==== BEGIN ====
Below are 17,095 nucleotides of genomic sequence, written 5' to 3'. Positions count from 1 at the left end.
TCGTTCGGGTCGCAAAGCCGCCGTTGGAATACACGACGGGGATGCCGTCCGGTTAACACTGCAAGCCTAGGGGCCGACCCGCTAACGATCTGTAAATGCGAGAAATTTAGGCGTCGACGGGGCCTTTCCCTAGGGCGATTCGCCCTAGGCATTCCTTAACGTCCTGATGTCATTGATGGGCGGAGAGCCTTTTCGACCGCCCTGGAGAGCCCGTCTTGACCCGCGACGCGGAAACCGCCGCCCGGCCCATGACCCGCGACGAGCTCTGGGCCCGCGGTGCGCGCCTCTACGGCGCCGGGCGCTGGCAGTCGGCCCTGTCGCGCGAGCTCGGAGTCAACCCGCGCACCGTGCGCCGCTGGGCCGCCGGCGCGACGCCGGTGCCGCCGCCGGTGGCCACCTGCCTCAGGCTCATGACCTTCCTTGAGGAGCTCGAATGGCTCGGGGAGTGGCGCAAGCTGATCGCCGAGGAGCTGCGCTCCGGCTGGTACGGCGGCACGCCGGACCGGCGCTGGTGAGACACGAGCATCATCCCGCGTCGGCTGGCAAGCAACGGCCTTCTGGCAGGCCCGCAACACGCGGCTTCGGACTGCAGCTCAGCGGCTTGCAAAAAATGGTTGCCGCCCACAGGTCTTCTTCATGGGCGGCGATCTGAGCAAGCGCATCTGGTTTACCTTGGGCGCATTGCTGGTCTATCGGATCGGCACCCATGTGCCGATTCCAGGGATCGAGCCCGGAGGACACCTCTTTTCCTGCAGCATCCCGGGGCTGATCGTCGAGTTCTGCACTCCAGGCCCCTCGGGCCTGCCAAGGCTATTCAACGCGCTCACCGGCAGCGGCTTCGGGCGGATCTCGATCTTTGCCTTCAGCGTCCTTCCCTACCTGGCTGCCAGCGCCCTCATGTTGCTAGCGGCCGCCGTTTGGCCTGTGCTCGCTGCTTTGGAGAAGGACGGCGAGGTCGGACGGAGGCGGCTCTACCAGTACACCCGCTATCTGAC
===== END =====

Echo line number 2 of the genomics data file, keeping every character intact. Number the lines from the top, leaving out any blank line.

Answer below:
TCGTTCGGGTCGCAAAGCCGCCGTTGGAATACACGACGGGGATGCCGTCCGGTTAACACTGCAAGCCTAGGGGCCGACCCGCTAACGATCTGTAAATGCGAGAAATTTAGGCGTCGACGGGGCCTTTCCCTAGGGCGATTCGCCCTAGGCATTCCTTAACGTCCTGATGTCATTGATGGGCGGAGAGCCTTTTCGACCGCCCTGGAGAGCCCGTCTTGACCCGCGACGCGGAAACCGCCGCCCGGCCCATGACCCGCGACGAGCTCTGGGCCCGCGGTGCGCGCCTCTACGGCGCCGGGCGCTGGCAGTCGGCCCTGTCGCGCGAGCTCGGAGTCAACCCGCGCACCGTGCGCCGCTGGGCCGCCGGCGCGACGCCGGTGCCGCCGCCGGTGGCCACCTGCCTCAGGCTCATGACCTTCCTTGAGGAGCTCGAATGGCTCGGGGAGTGGCGCAAGCTGATCGCCGAGGAGCTGCGCTCCGGCTGGTACGGCGGCACGCCGGACCGGCGCTGGTGAGACACGAGCATCATCCCGCGTCGGCTGGCAAGCAACGGCCTTCTGGCAGGCCCGCAACACGCGGCTTCGGACTGCAGCTCAGCGGCTTGCAAAAAATGGTTGCCGCCCACAGGTCTTCTTCATGGGCGGCGATCTGAGCAAGCGCATCTGGTTTACCTTGGGCGCATTGCTGGTCTATCGGATCGGCACCCATGTGCCGATTCCAGGGATCGAGCCCGGAGGACACCTCTTTTCCTGCAGCATCCCGGGGCTGATCGTCGAGTTCTGCACTCCAGGCCCCTCGGGCCTGCCAAGGCTATTCAACGCGCTCACCGGCAGCGGCTTCGGGCGGATCTCGATCTTTGCCTTCAGCGTCCTTCCCTACCTGGCTGCCAGCGCCCTCATGTTGCTAGCGGCCGCCGTTTGGCCTGTGCTCGCTGCTTTGGAGAAGGACGGCGAGGTCGGACGGAGGCGGCTCTACCAGTACACCCGCTATCTGAC